In 1932, the Bonus Army was the first major protest group to camp on the Mall. These World War I veterans fought for many years to collect a pay bonus promised to them and camped in Washington to keep this issue in front of Congress for more than a day. In the 1960s and 1970s, encampments became more common. Each group camped to raise public awareness of specific economic, political, and social problems, but few resulted in policy changes the demonstrators wanted. Often disruptive, each encampment succeeded in challenging government authority over how and why citizens could bring their concerns to the government on the Mall and other public spaces.
Why did protesters camp on the Mall?
In 1932, more than 43,000 World War I veterans and their families came to Washington to demand payment of bonuses due them for wartime service. Known as the Bonus Army, these veterans were hit hard by the Depression. Both President Hoover and Congress proved unsympathetic. Congress defeated the Bonus Bill while marchers camped outside the US Capitol. After 3 months, the encampment ended tragically when police evicted the Bonus Marchers and killed two protestors. The US Army, under the command of General Douglas MacArthur, razed and burned campsites.
The 1968 Poor People's Campaign camped on the Mall to protest economic injustice in America one month after the assination of civil rights leader Martin Luther King. Called Resurrection City, the camp opened in May on the south side of the Lincoln Memorial Reflecting Pool. It was an independent city of 5,000 people with stores, a hospital, and a city hall. Protestors camped to fight for an Economic Bill of Rights advocating meaningful jobs at a living wage for every employable citizen. No bill was passed and DC police evicted demonstrators from Resurrection City on June 23.
In 1971, Vietnam Veterans built a campsite on the Mall to make visible their living conditions in Vietnam. Worried about another protest against American involvement in Vietnam, the National Park Service, the Supreme Court, and the White House debated whether the protestors could legally sleep on the Mall. The veterans refused to move. For 4 days they spoke with the public and lobbied Congress for troop withdrawal. More than 800 veterans tossed their medals, ribbons, and discharge papers on the steps of the Capitol. Despite these efforts, Congress did not vote for immediate withdrawal of troops from Vietnam.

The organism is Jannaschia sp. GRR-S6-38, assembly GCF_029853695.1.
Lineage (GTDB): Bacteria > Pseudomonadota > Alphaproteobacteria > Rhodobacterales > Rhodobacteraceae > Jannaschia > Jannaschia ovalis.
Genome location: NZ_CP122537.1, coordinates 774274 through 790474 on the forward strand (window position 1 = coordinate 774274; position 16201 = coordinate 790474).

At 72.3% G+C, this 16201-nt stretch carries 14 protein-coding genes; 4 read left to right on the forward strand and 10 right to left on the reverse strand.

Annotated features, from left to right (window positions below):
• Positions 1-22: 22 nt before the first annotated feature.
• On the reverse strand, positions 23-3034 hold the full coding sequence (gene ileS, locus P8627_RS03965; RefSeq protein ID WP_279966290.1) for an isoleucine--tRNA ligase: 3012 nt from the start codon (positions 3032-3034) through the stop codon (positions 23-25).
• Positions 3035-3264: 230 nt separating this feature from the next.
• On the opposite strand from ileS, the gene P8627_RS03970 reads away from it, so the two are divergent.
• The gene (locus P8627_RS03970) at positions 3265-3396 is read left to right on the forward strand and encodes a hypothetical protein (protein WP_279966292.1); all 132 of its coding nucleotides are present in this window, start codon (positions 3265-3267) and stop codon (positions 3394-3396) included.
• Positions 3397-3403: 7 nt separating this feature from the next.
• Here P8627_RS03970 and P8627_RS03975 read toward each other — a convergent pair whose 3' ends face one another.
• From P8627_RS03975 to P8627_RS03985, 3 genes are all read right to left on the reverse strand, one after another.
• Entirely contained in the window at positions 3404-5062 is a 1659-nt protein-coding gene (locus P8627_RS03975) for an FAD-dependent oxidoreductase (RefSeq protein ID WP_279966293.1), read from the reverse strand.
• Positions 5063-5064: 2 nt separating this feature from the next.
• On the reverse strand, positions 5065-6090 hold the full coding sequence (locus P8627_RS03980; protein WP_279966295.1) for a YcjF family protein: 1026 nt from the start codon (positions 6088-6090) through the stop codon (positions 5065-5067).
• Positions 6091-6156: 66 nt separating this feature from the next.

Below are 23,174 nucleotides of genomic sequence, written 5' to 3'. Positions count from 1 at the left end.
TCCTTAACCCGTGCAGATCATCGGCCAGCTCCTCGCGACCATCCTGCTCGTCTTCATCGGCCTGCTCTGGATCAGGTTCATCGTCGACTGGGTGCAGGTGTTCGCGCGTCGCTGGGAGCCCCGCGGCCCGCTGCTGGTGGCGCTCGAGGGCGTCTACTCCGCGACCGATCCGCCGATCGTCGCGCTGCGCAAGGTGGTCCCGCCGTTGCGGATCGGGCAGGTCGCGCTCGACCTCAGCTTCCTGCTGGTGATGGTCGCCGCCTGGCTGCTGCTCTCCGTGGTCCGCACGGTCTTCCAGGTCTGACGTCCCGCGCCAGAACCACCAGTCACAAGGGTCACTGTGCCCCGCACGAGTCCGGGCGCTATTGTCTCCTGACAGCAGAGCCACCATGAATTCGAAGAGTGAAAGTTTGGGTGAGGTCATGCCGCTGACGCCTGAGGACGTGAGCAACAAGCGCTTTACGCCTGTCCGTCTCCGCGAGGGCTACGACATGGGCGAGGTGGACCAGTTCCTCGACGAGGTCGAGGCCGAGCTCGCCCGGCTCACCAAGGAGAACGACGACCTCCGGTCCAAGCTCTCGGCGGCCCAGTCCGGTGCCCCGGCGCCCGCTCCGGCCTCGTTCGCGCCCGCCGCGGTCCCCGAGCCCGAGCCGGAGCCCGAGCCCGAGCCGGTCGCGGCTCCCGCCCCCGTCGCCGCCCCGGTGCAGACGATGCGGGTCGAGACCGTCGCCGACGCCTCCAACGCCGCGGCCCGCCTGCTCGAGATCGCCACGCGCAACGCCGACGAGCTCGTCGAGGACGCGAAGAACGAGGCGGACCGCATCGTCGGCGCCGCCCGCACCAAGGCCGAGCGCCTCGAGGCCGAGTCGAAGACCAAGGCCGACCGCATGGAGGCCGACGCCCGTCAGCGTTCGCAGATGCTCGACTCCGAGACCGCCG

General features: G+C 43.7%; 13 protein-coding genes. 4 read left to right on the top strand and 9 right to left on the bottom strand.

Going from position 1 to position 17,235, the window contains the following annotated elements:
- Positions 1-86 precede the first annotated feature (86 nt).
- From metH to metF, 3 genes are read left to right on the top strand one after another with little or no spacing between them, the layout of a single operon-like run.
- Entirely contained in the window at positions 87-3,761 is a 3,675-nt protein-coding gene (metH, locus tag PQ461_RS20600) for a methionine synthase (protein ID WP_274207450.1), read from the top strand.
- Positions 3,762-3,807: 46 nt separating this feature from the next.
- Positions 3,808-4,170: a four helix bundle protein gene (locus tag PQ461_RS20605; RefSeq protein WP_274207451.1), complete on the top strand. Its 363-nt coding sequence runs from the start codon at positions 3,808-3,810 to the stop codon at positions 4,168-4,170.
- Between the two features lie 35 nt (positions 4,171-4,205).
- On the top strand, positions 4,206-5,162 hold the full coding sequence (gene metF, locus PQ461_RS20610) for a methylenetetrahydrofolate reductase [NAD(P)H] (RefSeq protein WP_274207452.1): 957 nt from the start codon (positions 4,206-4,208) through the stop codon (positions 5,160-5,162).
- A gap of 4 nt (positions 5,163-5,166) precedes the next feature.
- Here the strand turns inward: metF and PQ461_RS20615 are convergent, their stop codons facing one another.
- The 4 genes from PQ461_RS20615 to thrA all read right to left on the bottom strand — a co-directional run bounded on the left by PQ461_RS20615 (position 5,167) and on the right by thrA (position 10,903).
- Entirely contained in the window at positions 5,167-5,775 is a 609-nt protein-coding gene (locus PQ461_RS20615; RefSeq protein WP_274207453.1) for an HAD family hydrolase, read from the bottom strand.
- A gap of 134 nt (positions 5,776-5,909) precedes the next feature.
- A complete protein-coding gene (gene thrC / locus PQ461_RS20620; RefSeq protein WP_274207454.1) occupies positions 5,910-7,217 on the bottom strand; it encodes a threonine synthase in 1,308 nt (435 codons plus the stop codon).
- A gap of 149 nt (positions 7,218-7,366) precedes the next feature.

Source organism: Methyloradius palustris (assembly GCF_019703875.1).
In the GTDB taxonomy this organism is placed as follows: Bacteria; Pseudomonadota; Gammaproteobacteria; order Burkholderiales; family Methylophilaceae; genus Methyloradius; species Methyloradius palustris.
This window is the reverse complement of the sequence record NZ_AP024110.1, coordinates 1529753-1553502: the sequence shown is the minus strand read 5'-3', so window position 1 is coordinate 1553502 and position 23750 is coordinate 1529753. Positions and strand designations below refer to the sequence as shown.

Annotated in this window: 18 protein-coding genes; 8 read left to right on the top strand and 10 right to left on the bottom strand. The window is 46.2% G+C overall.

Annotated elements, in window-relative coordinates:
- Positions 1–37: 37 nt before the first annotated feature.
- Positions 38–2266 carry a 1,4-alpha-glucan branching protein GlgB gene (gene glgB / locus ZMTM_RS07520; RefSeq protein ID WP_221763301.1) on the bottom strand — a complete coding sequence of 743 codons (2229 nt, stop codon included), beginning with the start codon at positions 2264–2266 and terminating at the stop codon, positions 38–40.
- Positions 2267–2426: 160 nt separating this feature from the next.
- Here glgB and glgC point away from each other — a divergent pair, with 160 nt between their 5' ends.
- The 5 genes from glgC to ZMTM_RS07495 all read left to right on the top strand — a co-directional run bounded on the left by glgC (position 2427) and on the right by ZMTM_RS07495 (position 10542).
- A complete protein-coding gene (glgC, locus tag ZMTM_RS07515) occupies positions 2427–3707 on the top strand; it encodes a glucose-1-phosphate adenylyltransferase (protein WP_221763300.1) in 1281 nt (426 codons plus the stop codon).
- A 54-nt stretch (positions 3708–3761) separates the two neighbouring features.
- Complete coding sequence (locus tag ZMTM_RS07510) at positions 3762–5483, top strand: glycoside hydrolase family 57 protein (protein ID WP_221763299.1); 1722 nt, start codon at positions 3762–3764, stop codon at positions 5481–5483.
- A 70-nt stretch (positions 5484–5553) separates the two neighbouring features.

Native American protestors occupied the Washington Monument grounds in the summer of 1978. The American Indian Movement's Longest Walk began on Alcatraz Island in California and ended in Washington to raise awareness of threats to tribal authority on Indian lands. Movement leaders and tribal elders stayed in tipis set up near the Washington Monument, visible from both the Capitol and White House. In addition to the encampment, there were rallies, workshops, demonstrations, tribal ceremonies, and lobbying throughout the city. All of the Congressional bills which the protestors opposed were defeated.
When the American Agriculture Movement protested on the Mall in February 1979, they brought not only tents but tractors. These protestors were small-scale farmers who wanted higher crop prices and more representation in the agricultural policy process. They had been on the Mall almost two weeks when a blizzard hit the city. Protestors took refuge in the Smithsonian buildings and used their tractors to transport stranded city residents. While their actions encouraged goodwill with D.C. residents, Congress remained unsympathetic. These last protestors to occupy the Mall, like most groups before them, failed to achieve their goals.